Users subscribed to GitLab’s free tier may soon see projects being automatically deleted if they have remained inactive for one year.
According to The Register (opens in new tab), people in the know have suggested that this new rule could be activated from September 2022, but there has not yet been an official announcement.
It is expected that GitLab will prepare its unpaid users with sufficient notice, served with a reminder that updating a comment, commit, or issue just once will renew the project’s validity for another year.
GitLab free accounts
The same article exposes that around a quarter of the company’s hosting costs are made up of free accounts, many of which are no longer used. This is a move that could save GitLab an estimated $1 million every year in hosting costs.
The change doesn’t come without opposition, though, as open-source advocate Geoff Huntley told The Register:
“Source code does not take up much disk space… For someone to delete all that code is destruction of the community. They are going to destroy their brand and goodwill.”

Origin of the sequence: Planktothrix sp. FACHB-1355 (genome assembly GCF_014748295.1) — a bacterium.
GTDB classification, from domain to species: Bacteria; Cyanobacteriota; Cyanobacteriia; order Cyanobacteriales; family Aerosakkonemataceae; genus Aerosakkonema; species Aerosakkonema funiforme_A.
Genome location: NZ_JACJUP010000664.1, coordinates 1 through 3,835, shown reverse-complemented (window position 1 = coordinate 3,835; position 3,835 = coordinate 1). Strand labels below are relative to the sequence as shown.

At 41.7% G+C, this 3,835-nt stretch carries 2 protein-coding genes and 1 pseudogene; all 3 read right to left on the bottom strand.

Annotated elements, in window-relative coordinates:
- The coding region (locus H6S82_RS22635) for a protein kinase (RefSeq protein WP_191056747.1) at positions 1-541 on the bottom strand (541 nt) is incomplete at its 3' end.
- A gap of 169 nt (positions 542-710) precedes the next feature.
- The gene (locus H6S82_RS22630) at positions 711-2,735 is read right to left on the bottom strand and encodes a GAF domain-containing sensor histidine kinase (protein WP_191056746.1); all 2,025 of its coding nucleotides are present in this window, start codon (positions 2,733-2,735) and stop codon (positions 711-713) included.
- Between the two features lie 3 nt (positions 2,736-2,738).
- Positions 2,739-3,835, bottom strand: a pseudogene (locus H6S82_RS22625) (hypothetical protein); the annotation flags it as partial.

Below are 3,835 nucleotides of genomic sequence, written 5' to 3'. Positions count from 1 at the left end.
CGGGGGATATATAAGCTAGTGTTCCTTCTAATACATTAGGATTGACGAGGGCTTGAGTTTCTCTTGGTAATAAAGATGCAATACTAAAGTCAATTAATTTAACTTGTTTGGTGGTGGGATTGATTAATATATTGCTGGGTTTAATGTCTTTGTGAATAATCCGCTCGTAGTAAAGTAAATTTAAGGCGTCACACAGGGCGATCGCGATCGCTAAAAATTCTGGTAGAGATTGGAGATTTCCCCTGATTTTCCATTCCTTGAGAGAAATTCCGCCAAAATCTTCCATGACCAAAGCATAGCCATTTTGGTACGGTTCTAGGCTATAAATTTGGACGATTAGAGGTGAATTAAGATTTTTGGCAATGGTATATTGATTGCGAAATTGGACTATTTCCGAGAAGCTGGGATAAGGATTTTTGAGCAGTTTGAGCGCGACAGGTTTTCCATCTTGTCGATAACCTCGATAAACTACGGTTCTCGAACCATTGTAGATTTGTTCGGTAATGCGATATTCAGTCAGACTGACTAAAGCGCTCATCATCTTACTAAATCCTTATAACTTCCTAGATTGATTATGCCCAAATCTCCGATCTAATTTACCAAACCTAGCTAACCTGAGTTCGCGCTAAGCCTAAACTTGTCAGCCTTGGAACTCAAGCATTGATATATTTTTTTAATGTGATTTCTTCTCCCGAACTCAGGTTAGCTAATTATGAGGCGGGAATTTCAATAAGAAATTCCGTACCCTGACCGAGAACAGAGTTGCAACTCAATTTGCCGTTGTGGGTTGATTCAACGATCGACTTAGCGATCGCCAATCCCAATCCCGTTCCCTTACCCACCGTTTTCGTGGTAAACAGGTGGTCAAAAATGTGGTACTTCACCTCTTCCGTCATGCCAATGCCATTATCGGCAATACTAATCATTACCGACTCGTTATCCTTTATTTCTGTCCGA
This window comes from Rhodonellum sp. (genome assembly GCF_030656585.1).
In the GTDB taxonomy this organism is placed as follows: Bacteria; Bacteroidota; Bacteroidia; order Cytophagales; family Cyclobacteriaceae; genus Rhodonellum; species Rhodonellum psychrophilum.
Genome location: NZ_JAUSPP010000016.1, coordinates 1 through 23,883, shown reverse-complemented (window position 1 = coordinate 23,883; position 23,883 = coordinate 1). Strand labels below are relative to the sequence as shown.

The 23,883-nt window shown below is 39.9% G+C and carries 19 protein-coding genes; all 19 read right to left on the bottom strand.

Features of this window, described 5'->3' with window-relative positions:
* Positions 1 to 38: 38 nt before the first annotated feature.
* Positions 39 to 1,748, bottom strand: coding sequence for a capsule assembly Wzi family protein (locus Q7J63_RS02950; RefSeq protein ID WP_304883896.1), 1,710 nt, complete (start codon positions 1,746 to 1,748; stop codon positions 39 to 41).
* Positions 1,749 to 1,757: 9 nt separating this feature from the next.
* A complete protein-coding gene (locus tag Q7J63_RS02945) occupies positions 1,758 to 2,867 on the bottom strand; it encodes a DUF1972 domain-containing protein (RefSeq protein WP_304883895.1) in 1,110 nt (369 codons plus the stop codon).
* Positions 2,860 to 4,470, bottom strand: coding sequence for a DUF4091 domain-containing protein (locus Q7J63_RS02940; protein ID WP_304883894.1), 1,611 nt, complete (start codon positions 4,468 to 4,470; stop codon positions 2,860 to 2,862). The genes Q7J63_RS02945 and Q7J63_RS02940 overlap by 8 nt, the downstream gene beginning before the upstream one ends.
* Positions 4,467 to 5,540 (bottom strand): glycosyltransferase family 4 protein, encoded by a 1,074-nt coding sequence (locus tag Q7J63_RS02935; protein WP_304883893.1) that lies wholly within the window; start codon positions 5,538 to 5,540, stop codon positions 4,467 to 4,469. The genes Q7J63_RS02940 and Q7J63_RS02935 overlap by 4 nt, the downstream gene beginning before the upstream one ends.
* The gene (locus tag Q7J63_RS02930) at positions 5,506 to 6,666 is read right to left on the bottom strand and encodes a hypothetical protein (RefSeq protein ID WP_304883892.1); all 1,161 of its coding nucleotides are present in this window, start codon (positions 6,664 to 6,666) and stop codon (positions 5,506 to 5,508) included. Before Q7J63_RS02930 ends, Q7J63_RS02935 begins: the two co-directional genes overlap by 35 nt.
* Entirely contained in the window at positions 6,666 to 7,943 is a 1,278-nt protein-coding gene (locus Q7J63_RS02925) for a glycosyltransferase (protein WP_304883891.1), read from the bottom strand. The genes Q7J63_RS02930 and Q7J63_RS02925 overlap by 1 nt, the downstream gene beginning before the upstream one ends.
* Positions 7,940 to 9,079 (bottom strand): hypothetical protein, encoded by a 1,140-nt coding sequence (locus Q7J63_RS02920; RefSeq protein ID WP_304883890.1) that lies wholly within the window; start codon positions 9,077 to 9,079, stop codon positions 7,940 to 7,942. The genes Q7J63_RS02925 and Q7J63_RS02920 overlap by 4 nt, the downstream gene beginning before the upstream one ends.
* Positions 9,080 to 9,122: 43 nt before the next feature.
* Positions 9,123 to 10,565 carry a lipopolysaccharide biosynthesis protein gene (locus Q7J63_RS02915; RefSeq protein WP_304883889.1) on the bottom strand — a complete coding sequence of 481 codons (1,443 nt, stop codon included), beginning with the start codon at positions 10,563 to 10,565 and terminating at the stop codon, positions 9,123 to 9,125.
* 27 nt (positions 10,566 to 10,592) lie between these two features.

He continues to explain that many free users choose to host their code online in the anticipation of other people being able to use it, and as such it will typically remain unaltered on the account holder’s end.
This will leave many users questioning GitLab’s free account, which comes with 5GB of storage, 10GB of data transfers, and 400 CI/CD minutes per month, along with five usernames who get access to every namespace.
Despite widely promoting its free tier, GitLab sees it primarily as a recruitment tool that will see more users paying up for its premium plans, in turn creating a more sustainable business model for the business.
Via The Register (opens in new tab)